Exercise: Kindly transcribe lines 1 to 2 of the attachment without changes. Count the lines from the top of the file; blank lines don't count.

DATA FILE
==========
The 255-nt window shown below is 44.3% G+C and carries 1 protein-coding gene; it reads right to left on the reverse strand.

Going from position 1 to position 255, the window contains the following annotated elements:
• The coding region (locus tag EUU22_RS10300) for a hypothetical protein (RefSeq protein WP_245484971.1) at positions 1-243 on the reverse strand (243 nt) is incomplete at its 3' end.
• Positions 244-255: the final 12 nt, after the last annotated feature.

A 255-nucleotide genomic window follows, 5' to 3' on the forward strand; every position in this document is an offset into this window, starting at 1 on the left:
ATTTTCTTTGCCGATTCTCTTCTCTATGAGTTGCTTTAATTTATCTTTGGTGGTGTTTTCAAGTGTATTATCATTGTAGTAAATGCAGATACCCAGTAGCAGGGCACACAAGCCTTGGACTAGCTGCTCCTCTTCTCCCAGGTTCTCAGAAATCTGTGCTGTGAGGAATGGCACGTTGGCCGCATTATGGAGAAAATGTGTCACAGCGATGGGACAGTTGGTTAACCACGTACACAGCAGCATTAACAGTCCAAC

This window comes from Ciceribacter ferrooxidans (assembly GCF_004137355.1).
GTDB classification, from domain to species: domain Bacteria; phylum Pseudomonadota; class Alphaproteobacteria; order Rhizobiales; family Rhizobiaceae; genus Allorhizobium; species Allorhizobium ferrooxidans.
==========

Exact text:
The 255-nt window shown below is 44.3% G+C and carries 1 protein-coding gene; it reads right to left on the reverse strand.

Going from position 1 to position 255, the window contains the following annotated elements: